Tipple and Topple: Videos warn older Cantabrians about link between alcohol and falls

Age Concern Canterbury is using a new series of videos - dubbed Tipple and Topple - to make elderly people aware of the role alcohol can play in falls.

The new series of 10 videos, funded through a Ryman Healthcare grant of $20,000, are now being used in the community.

The videos are narrated by psychiatrist Dr Matthew Croucher.

"This has already motivated people to think that there are actually quite small changes they can make that don’t cost them anything that will probably make a big difference for their futures,” he said.

Croucher, who works for the Canterbury District Health Board, said alcohol can have a cumulative impact on people's health, such as affecting balance, especially when people get older.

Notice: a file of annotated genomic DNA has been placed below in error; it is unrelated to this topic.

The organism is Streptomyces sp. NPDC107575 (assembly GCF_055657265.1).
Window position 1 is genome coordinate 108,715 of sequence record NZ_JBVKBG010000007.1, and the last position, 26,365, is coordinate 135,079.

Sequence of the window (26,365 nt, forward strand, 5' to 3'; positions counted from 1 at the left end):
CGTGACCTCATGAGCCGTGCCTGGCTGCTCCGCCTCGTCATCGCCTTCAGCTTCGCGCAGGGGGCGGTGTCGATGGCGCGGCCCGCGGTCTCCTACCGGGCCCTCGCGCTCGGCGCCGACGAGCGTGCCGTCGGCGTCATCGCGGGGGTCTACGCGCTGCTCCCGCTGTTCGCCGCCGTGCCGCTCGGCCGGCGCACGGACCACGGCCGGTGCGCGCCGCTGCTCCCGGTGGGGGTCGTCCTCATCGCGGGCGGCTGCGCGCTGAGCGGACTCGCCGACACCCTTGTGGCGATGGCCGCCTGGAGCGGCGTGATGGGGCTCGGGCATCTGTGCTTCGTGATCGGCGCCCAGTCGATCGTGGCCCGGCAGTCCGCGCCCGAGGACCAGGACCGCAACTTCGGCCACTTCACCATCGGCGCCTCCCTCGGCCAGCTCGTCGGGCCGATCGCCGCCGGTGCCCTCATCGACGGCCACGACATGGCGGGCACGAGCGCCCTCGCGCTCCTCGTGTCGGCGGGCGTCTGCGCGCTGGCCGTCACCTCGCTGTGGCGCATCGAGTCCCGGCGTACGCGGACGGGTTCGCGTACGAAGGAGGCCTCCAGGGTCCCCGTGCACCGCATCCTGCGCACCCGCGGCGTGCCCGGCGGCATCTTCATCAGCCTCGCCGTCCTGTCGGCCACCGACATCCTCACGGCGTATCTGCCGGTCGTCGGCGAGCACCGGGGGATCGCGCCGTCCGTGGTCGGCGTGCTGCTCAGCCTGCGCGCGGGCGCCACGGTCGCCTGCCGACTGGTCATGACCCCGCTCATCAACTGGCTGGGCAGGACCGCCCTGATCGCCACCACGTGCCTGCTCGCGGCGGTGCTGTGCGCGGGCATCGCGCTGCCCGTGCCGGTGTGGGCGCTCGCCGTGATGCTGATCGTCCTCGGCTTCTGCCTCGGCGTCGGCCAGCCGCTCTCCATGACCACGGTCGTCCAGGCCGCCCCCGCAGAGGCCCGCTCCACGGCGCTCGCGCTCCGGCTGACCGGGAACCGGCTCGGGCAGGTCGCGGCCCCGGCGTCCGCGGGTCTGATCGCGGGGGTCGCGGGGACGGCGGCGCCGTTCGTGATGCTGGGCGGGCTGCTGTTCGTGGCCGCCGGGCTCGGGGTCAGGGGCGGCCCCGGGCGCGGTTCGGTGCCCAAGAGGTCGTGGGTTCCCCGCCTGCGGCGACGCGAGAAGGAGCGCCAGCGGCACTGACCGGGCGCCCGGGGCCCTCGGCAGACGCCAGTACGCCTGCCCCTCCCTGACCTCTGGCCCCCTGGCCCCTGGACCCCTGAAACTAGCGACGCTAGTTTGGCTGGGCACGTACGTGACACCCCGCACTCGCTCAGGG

He says it gradually impairs brain control systems as well as the vulnerable long nerves in legs.

Older people’s organs also change, affecting how they can withstand the effects of alcohol, such as the liver becoming “less effective” at clearing alcohol as a toxin from the body, said Croucher.

Beverley Mason and Simon Templeton. Photo: Supplied
Beverley Mason and Simon Templeton. Photo: Supplied
Age Concern chief executive Simon Templeton said it has already been showing the videos to members of the public visiting its Papanui office and community space.

He said about half of people aged over 80 experience a fall sometime within a 12-month period.

"It’s a really good programme," said Templeton. 

"We were thrilled that Ryman came on board and funded something we were trying to get funded for years.”

Age Concern Steady As You Go co-ordinator Beverley Mason has shown some of the videos to a group of visitors at the Age Concern Canterbury office on Main North Rd.

“They are very effective,” she said.







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